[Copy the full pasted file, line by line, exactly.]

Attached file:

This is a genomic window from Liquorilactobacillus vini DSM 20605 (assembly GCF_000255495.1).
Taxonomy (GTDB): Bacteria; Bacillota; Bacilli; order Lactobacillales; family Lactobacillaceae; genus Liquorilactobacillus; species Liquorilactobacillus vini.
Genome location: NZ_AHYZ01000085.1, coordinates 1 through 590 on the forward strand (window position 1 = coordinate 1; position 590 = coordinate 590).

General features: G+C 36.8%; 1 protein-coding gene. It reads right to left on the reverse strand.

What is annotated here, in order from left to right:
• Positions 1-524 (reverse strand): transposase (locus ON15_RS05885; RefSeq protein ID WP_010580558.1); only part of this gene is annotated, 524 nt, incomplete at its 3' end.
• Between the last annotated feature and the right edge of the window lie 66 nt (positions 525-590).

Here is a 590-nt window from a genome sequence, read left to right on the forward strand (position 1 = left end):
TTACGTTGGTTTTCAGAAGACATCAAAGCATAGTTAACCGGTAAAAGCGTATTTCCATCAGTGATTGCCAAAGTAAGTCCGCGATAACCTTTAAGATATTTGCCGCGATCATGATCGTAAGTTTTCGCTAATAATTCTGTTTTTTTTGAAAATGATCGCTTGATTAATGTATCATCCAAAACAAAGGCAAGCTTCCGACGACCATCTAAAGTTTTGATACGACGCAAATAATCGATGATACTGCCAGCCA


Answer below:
This is a genomic window from Liquorilactobacillus vini DSM 20605 (assembly GCF_000255495.1).
Taxonomy (GTDB): Bacteria; Bacillota; Bacilli; order Lactobacillales; family Lactobacillaceae; genus Liquorilactobacillus; species Liquorilactobacillus vini.
Genome location: NZ_AHYZ01000085.1, coordinates 1 through 590 on the forward strand (window position 1 = coordinate 1; position 590 = coordinate 590).

General features: G+C 36.8%; 1 protein-coding gene. It reads right to left on the reverse strand.

What is annotated here, in order from left to right:
• Positions 1-524 (reverse strand): transposase (locus ON15_RS05885; RefSeq protein ID WP_010580558.1); only part of this gene is annotated, 524 nt, incomplete at its 3' end.
• Between the last annotated feature and the right edge of the window lie 66 nt (positions 525-590).

Here is a 590-nt window from a genome sequence, read left to right on the forward strand (position 1 = left end):
TTACGTTGGTTTTCAGAAGACATCAAAGCATAGTTAACCGGTAAAAGCGTATTTCCATCAGTGATTGCCAAAGTAAGTCCGCGATAACCTTTAAGATATTTGCCGCGATCATGATCGTAAGTTTTCGCTAATAATTCTGTTTTTTTTGAAAATGATCGCTTGATTAATGTATCATCCAAAACAAAGGCAAGCTTCCGACGACCATCTAAAGTTTTGATACGACGCAAATAATCGATGATACTGCCAGCCA